Melou Garabett from Syria

“A refugee who works is no longer a refugee; instead, he’s a colleague.”

“I’ve experienced a lot. I was exposed to bombs and my life was in jeopardy twice in Aleppo. But that no longer plays a role. Now, we all have to find our places in work, training, or study,”

says Melou Garabett. In only two years in Germany, he has already accomplished a great deal. He is fluent in German, has completed multiple internships, and is now preparing for a German examination, which he needs in order to study at a German university, with a scholarship from the Otto Benecke Foundation. Dedicated volunteers supported him the most at the beginning of his time in Germany, he says. Now, he volunteers to help refugees as a translator at administrative meetings and describes his own experience to newly arrived resettlement refugees at informational exchange meetings, through the “” project.

Melou Garabett came to Germany in 2014 through a federal humanitarian admission program. Before that, he lived in Lebanon for over a year. He fled there from his home city, Aleppo, after the army would have conscripted him. Melou Garabett has a degree in economics, but in Syria he worked for his father’s workshop as a welder, because as an economist there was little to no chance that he’d find work. After he was accepted into the federal admission program, he attended a preparation course offered by the International Organization for Migration (IOM). In the four-day course, he received a great deal of information about living in Germany. “That was very useful,” he says.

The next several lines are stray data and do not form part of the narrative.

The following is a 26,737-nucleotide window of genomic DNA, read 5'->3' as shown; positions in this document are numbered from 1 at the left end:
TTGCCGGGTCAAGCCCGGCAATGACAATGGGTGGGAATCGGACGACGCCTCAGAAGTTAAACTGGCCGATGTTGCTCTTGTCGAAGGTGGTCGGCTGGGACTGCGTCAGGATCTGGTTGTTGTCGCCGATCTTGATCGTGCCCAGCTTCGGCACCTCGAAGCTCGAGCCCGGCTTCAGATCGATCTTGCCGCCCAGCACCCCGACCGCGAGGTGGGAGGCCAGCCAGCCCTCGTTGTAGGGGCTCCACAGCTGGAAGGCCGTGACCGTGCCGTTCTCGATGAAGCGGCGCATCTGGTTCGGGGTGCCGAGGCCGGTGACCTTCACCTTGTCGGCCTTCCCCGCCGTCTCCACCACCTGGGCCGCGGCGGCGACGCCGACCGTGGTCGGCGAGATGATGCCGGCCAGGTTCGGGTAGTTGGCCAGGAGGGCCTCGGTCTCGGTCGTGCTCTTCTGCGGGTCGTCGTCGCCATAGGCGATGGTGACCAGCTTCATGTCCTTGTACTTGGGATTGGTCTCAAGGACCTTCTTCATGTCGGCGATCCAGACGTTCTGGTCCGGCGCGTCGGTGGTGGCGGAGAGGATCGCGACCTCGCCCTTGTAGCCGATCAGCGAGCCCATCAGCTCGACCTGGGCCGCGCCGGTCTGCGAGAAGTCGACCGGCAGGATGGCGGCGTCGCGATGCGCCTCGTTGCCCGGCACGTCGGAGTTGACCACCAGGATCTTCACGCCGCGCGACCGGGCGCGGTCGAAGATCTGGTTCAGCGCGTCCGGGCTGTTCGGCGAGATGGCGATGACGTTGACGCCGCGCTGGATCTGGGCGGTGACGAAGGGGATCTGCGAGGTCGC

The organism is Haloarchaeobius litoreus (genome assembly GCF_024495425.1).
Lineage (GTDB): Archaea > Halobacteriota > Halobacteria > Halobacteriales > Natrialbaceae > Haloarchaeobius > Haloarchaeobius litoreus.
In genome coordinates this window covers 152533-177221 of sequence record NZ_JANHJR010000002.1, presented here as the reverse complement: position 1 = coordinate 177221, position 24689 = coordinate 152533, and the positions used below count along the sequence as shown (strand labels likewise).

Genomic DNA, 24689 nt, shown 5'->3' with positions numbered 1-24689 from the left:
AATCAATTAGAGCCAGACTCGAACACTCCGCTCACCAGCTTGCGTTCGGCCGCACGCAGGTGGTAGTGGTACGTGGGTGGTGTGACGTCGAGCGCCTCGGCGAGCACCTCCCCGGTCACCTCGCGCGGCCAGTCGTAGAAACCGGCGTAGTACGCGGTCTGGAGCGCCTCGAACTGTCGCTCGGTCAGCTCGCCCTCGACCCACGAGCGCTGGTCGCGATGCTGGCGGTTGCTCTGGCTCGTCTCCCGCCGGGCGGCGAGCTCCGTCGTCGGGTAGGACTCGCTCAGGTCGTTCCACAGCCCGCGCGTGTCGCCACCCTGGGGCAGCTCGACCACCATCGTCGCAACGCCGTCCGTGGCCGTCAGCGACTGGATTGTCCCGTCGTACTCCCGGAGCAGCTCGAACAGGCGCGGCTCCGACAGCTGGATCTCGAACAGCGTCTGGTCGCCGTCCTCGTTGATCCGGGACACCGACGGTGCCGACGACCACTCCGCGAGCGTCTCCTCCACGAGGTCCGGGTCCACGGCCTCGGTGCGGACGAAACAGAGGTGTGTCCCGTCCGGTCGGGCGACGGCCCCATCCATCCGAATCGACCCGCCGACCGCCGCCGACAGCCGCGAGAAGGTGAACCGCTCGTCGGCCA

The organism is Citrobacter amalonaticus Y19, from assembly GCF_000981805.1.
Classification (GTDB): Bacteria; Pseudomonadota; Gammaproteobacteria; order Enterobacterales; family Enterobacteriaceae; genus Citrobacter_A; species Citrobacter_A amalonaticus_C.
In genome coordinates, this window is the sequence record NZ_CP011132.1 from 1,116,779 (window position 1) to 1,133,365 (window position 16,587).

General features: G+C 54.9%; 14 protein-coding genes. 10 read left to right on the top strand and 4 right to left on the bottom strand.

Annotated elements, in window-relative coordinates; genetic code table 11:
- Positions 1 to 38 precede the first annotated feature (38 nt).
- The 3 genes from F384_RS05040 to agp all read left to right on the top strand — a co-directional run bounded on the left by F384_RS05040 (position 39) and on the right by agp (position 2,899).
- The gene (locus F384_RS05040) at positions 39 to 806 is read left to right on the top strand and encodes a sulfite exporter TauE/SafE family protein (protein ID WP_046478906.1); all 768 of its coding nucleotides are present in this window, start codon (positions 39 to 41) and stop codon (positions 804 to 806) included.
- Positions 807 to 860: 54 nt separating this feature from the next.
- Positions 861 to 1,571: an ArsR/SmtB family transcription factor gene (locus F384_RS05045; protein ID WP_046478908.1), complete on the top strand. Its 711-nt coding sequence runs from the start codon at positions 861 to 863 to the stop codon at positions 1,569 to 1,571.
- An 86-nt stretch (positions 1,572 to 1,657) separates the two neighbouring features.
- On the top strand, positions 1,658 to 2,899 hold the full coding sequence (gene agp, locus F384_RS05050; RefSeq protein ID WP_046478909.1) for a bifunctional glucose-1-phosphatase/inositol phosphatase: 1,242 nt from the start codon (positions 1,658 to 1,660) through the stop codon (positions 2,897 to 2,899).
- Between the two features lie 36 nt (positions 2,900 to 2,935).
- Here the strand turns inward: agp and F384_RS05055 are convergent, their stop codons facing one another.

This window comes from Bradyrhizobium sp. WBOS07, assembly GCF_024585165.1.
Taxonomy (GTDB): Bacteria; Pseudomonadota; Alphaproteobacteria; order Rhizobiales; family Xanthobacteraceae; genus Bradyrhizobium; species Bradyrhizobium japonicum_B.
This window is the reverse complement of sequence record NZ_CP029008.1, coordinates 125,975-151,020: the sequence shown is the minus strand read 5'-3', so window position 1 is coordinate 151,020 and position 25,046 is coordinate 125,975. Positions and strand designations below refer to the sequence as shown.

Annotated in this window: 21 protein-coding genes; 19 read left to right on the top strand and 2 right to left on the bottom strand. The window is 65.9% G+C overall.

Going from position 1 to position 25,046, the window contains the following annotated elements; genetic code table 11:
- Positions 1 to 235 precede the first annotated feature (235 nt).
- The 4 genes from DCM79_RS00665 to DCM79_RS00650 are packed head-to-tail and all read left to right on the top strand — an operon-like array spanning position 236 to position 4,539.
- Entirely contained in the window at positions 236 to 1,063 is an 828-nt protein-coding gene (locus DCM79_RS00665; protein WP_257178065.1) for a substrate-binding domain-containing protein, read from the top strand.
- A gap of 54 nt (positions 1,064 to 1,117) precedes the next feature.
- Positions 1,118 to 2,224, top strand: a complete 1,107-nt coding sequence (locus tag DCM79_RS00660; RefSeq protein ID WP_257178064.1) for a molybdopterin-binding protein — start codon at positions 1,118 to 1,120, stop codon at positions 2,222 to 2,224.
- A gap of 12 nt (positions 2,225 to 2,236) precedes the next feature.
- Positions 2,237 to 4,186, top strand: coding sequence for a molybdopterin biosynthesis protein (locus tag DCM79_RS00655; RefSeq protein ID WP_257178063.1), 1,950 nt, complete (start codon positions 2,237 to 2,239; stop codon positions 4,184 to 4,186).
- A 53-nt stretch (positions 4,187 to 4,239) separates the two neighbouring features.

“We learned not only how to sort trash in Germany, but also how everyone in Germany has freedom of religion.”

The religious freedom was especially important to him, as an Armenian Christian.

The course was offered by a Lebanese woman who had never been to Germany, and consequently had some misinformation, he says. It would have been useful for him to also learn about difficult aspects of life in Germany. For example, it would have been good to know that Germany differs greatly from region to region and that, in some locations, it can be difficult for refugees to find an apartment.

After his arrival in Germany, he spent two weeks in Friedland and then was sent to a town in southern Germany, where he still lives today. The beginning, which he spent in a refugee home, was very difficult. The shelter felt like a jail. Luckily, he quickly made contact to a voluntarily active retiree, he says. It is unfortunate that many refugees have difficulty building contact with Germans, he says, and that also is related to the housing situation of many refugees. Due to this, he found his own apartment as quickly as possible.

“I immediately learned what ‘2-room apartment’ meant,”

he explains and laughs. After he finished the integration course, he attended an orientation course which discussed German politics and society. “Politics, that’s my subject, and I loved the course,” enthuses Melou Garabett, “I know all of the political parties now and how the political system works.” Knowing more about German laws helped him a lot.

Melou Garabett personally had a bad experience with migration counseling (MBE), because there were too few counselors for refugees and also because the counseling about finding work in Germany was often not oriented towards what the refugees really needed. Now, work is his key to being accepted in German society:

“A refugee who works is no longer a refugee; instead, he’s a colleague,”

says Melou Garabett.